3. They grow fast

Chickens do not lay eggs until they are four to seven months old, depending on their breed. Quails start laying eggs when they are only seven weeks old – that’s insane.

This means that you will start getting new eggs sooner than chickens or ducks.

4. Eggs are yummy

Quail eggs are delicious little nuggets. They can be small, so yes, you need to eat more, but they are still delicious. Eggs are rich in nutrients and full of vitamins for your family.

Quail growers are birds; They lay about 230–250 eggs per year.

5. Quail are great meat birds

Do not let these birds prevent their shape from using them as meat. Since they grow so fast, the quail makes fantastic meatbirds and breed quickly. Some top chefs pay a lot of money for quail meat, so you can sit on a gold mine!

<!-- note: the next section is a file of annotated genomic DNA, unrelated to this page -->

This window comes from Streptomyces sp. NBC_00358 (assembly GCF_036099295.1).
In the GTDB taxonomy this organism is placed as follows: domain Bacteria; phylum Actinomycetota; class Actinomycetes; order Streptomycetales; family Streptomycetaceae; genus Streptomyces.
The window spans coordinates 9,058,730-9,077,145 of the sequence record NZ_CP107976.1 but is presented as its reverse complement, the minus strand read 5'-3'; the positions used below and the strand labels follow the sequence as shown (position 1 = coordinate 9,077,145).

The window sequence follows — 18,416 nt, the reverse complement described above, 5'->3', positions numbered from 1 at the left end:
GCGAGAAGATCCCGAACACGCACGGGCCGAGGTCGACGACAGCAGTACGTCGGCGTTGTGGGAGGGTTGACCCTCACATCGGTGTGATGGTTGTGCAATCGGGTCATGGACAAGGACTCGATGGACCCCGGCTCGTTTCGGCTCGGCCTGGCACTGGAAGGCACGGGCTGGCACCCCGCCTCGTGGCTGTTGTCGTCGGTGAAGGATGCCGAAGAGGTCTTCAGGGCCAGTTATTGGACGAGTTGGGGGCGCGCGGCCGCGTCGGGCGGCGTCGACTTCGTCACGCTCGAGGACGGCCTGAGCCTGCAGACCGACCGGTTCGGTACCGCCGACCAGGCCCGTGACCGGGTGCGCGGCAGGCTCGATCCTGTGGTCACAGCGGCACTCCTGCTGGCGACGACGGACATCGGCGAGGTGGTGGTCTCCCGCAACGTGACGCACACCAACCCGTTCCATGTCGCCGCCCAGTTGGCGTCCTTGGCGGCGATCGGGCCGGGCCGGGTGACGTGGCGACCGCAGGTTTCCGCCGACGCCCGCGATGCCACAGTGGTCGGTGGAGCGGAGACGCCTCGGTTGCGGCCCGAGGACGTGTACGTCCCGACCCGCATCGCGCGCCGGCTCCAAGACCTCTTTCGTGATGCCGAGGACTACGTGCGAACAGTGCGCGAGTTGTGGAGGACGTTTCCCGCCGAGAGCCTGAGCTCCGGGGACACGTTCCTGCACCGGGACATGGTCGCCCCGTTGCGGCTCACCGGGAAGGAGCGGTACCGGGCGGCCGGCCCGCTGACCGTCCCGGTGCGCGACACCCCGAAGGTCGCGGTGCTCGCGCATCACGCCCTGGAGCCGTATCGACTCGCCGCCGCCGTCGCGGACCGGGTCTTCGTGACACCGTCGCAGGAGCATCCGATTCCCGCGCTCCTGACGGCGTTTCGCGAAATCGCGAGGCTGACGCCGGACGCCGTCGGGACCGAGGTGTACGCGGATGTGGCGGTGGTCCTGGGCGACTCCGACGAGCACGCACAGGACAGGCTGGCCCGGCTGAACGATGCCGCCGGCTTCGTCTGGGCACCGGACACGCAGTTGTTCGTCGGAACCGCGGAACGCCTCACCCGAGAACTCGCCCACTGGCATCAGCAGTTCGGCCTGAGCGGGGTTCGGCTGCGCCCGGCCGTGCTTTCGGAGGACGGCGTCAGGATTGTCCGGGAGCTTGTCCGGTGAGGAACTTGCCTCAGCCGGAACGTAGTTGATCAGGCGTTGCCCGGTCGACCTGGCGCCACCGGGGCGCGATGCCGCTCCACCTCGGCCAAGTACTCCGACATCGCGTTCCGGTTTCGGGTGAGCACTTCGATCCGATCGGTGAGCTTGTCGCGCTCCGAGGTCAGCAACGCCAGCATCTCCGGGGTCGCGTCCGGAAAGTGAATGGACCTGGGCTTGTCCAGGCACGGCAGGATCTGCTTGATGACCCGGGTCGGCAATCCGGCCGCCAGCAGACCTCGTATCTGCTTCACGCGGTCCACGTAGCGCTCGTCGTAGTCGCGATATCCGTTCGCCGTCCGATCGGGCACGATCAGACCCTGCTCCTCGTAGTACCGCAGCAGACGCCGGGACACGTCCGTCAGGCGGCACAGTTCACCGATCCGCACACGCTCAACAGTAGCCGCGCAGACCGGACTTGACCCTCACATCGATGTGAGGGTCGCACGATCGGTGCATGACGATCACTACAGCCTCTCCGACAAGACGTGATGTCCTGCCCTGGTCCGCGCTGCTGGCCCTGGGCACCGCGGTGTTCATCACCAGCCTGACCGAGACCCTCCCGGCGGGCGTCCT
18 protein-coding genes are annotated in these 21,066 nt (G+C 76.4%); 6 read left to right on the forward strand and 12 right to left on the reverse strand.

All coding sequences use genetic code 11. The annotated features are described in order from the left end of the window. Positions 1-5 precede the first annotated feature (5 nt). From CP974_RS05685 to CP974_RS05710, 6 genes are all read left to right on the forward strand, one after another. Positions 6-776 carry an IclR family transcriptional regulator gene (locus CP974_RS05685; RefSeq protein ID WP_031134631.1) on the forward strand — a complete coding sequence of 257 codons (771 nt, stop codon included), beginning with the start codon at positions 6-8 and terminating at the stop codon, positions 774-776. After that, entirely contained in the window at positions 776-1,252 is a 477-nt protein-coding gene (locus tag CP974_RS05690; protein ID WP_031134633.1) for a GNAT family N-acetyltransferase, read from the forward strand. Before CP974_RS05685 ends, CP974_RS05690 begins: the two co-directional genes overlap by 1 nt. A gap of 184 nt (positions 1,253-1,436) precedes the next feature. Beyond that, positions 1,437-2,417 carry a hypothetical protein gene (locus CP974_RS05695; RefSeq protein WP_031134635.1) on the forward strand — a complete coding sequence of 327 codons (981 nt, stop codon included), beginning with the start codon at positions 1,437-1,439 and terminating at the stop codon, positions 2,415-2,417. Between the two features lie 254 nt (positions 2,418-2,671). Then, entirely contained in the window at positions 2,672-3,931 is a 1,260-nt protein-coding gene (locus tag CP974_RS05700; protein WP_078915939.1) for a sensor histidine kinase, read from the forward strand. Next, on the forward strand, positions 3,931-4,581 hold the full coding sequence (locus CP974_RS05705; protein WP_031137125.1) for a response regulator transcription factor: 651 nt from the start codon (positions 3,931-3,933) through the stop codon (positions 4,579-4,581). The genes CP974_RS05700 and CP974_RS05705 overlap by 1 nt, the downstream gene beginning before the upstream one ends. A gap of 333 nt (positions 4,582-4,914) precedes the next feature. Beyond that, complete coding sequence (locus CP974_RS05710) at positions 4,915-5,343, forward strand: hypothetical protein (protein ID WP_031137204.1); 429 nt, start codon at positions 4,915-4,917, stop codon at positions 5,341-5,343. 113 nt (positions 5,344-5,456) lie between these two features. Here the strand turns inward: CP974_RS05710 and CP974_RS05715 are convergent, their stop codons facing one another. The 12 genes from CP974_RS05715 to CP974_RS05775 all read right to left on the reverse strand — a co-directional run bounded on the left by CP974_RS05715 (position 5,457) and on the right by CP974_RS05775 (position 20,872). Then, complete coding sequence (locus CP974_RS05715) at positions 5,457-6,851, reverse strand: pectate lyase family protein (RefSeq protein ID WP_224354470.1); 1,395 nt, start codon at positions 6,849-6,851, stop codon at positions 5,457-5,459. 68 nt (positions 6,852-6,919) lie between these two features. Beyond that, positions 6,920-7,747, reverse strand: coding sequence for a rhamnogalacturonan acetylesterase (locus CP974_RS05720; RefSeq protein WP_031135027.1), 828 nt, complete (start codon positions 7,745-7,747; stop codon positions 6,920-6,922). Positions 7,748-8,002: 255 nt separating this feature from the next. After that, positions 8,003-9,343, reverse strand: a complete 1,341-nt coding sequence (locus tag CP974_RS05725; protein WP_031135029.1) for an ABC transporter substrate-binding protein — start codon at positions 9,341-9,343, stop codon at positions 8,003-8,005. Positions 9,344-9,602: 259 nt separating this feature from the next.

What about increasing opinion?

All of these benefits sound amazing, but things are always negative that you need to consider. Quail breeding has some significance; Here are some

1. They are Messi

Quail poop a ton. They may be small, but their illegal amount may make you think otherwise. You can compost their poha as you do chicken manure, but you need space to keep it. Quails produce tons of waste.

This means that you need to change their bed frequently. Changing the bed is frustrating because you need to keep the quail in a temporary cage to prevent it from escaping.

No tones of meat

Quilling quail is very easy, especially for beginners, but let’s be honest – you don’t get too much meat. If you want quail to sustain your family, then you will need to constantly lay more eggs and raise them.

This is possible, but it is more practical to raise meat chicken birds.

3. Bad attitude